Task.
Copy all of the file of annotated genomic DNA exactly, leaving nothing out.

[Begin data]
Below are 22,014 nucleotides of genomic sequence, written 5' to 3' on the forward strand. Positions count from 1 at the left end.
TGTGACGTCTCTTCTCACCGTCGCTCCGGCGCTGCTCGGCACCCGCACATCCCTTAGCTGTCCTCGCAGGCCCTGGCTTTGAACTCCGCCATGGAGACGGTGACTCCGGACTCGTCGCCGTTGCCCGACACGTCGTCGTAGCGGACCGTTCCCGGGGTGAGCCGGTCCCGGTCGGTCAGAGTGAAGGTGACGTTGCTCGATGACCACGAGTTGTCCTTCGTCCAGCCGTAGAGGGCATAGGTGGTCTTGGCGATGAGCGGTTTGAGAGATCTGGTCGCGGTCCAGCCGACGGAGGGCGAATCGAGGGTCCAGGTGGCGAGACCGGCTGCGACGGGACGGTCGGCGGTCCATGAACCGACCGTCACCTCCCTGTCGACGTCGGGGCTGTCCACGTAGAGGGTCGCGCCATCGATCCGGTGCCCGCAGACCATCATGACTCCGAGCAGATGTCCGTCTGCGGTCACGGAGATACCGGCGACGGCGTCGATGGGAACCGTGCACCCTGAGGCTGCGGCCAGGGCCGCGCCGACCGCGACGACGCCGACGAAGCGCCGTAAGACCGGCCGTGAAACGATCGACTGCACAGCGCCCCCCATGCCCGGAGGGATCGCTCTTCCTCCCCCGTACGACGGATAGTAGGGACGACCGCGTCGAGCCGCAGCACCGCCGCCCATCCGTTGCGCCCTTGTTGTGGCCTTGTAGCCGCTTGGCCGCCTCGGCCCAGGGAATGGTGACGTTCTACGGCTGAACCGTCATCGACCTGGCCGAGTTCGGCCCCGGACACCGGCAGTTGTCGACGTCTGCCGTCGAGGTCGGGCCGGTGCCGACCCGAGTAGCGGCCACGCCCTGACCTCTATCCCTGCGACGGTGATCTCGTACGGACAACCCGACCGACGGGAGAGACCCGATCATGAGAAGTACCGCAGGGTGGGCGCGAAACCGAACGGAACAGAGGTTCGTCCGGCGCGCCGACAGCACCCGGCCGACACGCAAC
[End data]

Below are 22,014 nucleotides of genomic sequence, written 5' to 3' on the forward strand. Positions count from 1 at the left end.
TGTGACGTCTCTTCTCACCGTCGCTCCGGCGCTGCTCGGCACCCGCACATCCCTTAGCTGTCCTCGCAGGCCCTGGCTTTGAACTCCGCCATGGAGACGGTGACTCCGGACTCGTCGCCGTTGCCCGACACGTCGTCGTAGCGGACCGTTCCCGGGGTGAGCCGGTCCCGGTCGGTCAGAGTGAAGGTGACGTTGCTCGATGACCACGAGTTGTCCTTCGTCCAGCCGTAGAGGGCATAGGTGGTCTTGGCGATGAGCGGTTTGAGAGATCTGGTCGCGGTCCAGCCGACGGAGGGCGAATCGAGGGTCCAGGTGGCGAGACCGGCTGCGACGGGACGGTCGGCGGTCCATGAACCGACCGTCACCTCCCTGTCGACGTCGGGGCTGTCCACGTAGAGGGTCGCGCCATCGATCCGGTGCCCGCAGACCATCATGACTCCGAGCAGATGTCCGTCTGCGGTCACGGAGATACCGGCGACGGCGTCGATGGGAACCGTGCACCCTGAGGCTGCGGCCAGGGCCGCGCCGACCGCGACGACGCCGACGAAGCGCCGTAAGACCGGCCGTGAAACGATCGACTGCACAGCGCCCCCCATGCCCGGAGGGATCGCTCTTCCTCCCCCGTACGACGGATAGTAGGGACGACCGCGTCGAGCCGCAGCACCGCCGCCCATCCGTTGCGCCCTTGTTGTGGCCTTGTAGCCGCTTGGCCGCCTCGGCCCAGGGAATGGTGACGTTCTACGGCTGAACCGTCATCGACCTGGCCGAGTTCGGCCCCGGACACCGGCAGTTGTCGACGTCTGCCGTCGAGGTCGGGCCGGTGCCGACCCGAGTAGCGGCCACGCCCTGACCTCTATCCCTGCGACGGTGATCTCGTACGGACAACCCGACCGACGGGAGAGACCCGATCATGAGAAGTACCGCAGGGTGGGCGCGAAACCGAACGGAACAGAGGTTCGTCCGGCGCGCCGACAGCACCCGGCCGACACGCAAC